We were glad to learn from Joey, the head farmer at GNH and an Asian female, that people of different races have been actively participating in the community garden program. However, very few low-income people are involved in the program, mainly due to their lack of time. It should be noted that low-income families make up a staggering 32.8% of the West End community (City of Vancouver, 2012). Single mothers are also often excluded due to the burdens of poverty and raising kids. This situation is discussed in Miewald & Ostry’s (2014) article that we read in session 4, which states that time and money are both barriers that prevent people with lower incomes from accessing healthy food or the resources to provide them with food aid.


The Gordon Neighbourhood House tries to address this issue through the implementation of food initiatives such as the community lunch program and affordable farmers’ markets as a way to serve people who lack the time to cook or access to nutritious food. However, it is not clear to us whether this has successfully addressed this issue, because these pay-what-you-can community meals and farmers markets are still very Western practices that might not be welcoming to people of colour, as discussed in Gibb and Wittman’s paper (2013) that we read for session 8.


As mentioned in our first blog post, through assisting the GNH in establishing a successful crop plan and preparing its urban farm plots, we originally aimed to contribute to its efforts in decreasing food insecurity in marginalized people such as low-income people and people of color, thereby increasing the overall community food security of the West End. However, as we realized that food injustice might not be effectively addressed by the GNH’s initiatives, we are wondering how influential our project will be in contributing to community food security. These have been some “sticky” moments for us as a group, and hopefully, we can gain some clarity on these issues as the term goes on by further discussing them with our community partner, doing research and spending more time unpacking these issues in lectures and tutorials.


Moment of significance:

Our group’s first moment of significance this term came upon receiving comments and suggestions for our Proposal Report from our TA and classmates. As we were writing our first draft of our outline for this report, we were focusing on examples provided in lecture and tutorial, and tried to integrate aspects from class readings and past class materials. We ended up establishing objectives that were far too broad and idealistic for a project of our size and timeframe. This translated into our methods being unfocused and vague, and gave the proposal an overall sense of ambiguity.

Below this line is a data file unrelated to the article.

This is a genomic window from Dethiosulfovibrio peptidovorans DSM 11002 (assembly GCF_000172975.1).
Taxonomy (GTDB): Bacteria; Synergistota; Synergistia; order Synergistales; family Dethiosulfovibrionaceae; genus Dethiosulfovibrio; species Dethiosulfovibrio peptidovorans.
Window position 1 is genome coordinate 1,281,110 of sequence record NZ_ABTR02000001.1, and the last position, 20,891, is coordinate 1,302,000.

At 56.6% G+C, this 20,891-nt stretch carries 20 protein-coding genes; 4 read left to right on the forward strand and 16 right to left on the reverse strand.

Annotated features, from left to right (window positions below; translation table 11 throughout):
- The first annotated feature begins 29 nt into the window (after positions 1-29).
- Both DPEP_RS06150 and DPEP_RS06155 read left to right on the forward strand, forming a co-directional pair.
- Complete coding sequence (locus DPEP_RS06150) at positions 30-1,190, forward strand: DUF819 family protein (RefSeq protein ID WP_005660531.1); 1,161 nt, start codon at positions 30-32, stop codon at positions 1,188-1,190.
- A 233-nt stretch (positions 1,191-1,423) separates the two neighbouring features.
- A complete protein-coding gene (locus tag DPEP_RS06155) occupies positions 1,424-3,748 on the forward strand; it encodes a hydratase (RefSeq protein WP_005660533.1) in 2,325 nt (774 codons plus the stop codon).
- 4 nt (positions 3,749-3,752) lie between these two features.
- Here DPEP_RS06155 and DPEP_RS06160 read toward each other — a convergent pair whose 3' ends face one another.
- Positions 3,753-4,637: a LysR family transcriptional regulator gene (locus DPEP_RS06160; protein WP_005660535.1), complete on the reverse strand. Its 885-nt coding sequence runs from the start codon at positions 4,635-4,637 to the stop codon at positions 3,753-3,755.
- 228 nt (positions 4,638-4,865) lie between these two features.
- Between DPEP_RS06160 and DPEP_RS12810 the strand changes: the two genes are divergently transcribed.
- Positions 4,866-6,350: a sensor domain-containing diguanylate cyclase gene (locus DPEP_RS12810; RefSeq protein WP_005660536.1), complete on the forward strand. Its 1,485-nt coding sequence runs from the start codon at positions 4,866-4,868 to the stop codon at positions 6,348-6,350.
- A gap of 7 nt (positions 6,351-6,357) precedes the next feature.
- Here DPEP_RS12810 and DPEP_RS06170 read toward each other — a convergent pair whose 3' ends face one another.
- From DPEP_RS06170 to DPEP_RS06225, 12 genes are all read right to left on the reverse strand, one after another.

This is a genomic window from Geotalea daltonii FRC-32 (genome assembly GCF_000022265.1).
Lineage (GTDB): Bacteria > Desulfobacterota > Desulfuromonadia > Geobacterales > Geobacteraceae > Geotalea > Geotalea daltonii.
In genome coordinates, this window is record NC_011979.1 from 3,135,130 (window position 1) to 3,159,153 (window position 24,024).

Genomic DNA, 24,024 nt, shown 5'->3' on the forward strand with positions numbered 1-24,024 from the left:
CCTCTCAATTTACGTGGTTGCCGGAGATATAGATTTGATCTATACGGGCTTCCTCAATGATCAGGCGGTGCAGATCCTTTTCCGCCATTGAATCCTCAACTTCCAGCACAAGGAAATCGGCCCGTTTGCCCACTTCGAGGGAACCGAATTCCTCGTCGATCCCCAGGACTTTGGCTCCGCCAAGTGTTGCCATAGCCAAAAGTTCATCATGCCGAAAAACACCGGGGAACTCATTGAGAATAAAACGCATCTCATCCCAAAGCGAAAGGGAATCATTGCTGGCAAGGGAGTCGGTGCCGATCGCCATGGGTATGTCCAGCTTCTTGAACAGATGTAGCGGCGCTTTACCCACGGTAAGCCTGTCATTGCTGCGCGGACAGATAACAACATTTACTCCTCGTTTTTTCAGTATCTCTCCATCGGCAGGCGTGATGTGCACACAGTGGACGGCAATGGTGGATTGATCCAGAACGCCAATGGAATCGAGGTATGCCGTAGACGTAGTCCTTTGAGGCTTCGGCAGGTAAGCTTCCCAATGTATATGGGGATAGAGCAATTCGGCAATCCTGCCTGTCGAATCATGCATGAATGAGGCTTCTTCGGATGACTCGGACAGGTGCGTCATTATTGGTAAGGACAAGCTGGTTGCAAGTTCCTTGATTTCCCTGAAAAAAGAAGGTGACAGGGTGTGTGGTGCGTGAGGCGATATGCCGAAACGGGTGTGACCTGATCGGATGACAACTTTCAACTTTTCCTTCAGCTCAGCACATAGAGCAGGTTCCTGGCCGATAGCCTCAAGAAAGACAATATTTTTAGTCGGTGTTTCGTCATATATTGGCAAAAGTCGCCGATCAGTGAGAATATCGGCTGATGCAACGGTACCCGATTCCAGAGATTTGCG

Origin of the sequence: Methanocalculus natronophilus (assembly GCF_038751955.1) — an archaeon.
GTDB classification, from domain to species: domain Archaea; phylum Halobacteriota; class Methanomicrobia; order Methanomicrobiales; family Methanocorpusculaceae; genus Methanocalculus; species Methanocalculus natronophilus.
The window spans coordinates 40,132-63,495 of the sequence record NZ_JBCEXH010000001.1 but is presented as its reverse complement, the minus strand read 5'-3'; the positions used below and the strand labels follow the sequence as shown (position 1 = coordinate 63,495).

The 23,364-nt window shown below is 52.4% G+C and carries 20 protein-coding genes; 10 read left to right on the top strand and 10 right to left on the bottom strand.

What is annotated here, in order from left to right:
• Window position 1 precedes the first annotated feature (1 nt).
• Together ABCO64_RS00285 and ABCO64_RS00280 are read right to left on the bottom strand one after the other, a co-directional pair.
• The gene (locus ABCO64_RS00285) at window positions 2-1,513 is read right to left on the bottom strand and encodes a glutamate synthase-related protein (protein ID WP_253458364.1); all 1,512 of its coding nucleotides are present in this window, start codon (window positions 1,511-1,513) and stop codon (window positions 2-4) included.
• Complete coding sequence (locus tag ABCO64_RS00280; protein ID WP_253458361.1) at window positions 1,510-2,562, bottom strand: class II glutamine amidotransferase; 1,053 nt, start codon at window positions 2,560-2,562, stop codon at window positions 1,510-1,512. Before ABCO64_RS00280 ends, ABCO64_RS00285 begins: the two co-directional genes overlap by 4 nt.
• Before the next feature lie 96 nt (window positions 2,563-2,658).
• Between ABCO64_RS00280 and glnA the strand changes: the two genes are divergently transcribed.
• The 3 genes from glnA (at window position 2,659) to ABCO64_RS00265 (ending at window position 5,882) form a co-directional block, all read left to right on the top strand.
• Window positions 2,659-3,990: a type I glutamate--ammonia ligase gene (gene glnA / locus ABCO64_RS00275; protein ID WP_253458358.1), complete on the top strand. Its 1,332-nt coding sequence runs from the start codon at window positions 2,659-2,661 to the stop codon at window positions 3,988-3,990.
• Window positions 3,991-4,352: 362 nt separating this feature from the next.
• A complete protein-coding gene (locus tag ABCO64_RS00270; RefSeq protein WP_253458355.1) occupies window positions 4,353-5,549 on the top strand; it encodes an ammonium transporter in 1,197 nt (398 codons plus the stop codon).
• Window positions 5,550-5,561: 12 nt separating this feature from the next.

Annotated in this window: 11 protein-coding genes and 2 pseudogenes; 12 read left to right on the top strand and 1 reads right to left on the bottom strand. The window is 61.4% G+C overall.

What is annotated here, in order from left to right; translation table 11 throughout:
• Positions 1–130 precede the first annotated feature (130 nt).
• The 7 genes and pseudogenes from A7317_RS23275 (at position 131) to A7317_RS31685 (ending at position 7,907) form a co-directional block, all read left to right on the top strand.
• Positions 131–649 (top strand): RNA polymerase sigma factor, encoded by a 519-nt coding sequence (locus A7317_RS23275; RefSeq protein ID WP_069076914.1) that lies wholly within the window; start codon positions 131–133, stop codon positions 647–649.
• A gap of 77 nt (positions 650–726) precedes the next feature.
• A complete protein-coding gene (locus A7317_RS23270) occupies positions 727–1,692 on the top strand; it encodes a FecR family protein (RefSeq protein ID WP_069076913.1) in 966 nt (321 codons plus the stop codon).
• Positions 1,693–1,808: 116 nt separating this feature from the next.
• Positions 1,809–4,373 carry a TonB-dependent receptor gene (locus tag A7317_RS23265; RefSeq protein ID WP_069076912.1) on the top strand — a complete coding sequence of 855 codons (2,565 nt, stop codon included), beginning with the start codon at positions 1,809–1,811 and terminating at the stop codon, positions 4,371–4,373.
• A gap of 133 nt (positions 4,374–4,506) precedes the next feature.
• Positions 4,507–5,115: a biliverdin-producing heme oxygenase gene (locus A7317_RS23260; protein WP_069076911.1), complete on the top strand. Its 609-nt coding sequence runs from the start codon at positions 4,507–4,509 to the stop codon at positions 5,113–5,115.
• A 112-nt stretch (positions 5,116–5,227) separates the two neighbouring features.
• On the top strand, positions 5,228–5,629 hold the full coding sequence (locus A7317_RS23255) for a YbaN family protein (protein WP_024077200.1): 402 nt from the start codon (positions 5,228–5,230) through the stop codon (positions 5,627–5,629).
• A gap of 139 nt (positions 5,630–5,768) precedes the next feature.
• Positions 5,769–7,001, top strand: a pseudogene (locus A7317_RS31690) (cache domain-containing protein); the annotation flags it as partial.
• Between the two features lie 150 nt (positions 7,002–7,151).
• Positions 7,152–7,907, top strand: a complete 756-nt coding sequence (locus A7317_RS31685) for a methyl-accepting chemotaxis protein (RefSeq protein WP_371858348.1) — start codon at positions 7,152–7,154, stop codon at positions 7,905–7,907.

Some of the components that we tried to integrate into our proposal outline included food sovereignty, food literacy, and community food security. For example, we tried to come up with links to food literacy and planned on conducting surveys to get a better idea of the degree of food insecurity in the West End, as well as how much food insecure residents of the West End were truly benefiting from the services provided by the GNH. This is because we saw that a lot of other groups were planning on conducting surveys and focusing on food literacy. However, our TA, Colin pointed out to us that this might be a bit too much to address in our project, and that conducting those surveys wouldn’t directly relate to our objectives. Most importantly, we were losing focus on the main purpose of our project, which was to come up with a crop plan that would increase the community food security of the West End.


So What:

Since we did not realize that our project was quite specific and straightforward compared to many other groups’, we incorporated many concepts relating to the food system into our project originally. Writing the proposal report was crucial in helping us realize that our goals were too broad and impractical. By reflecting on our duties in this project, which came down to assist in the design of a crop plan for three garden sites. We were able to narrow down our objective to performing a site assessment of the three sites to create feasible crop plans. If we had continued with our original objectives and goals, we would have been too focused on food literacy and surveying to dedicate enough time to actually creating the crop plan, prepping the farm sites for gardening, and considering how our project can contribute to community food security. This moment of significance provided us with a clearer understanding of our project and trajectory, hopefully leading to a more efficient execution of the project and ultimately helping us obtain better results. It also gave us a greater sense of motivation and inspiration in proceeding with the actual tasks of the project. This moment of significance gave us an opportunity to “catch and release” in terms of our perspectives and abilities, and helped us come to a better understanding of how we should be applying what we have learned in lectures and tutorials.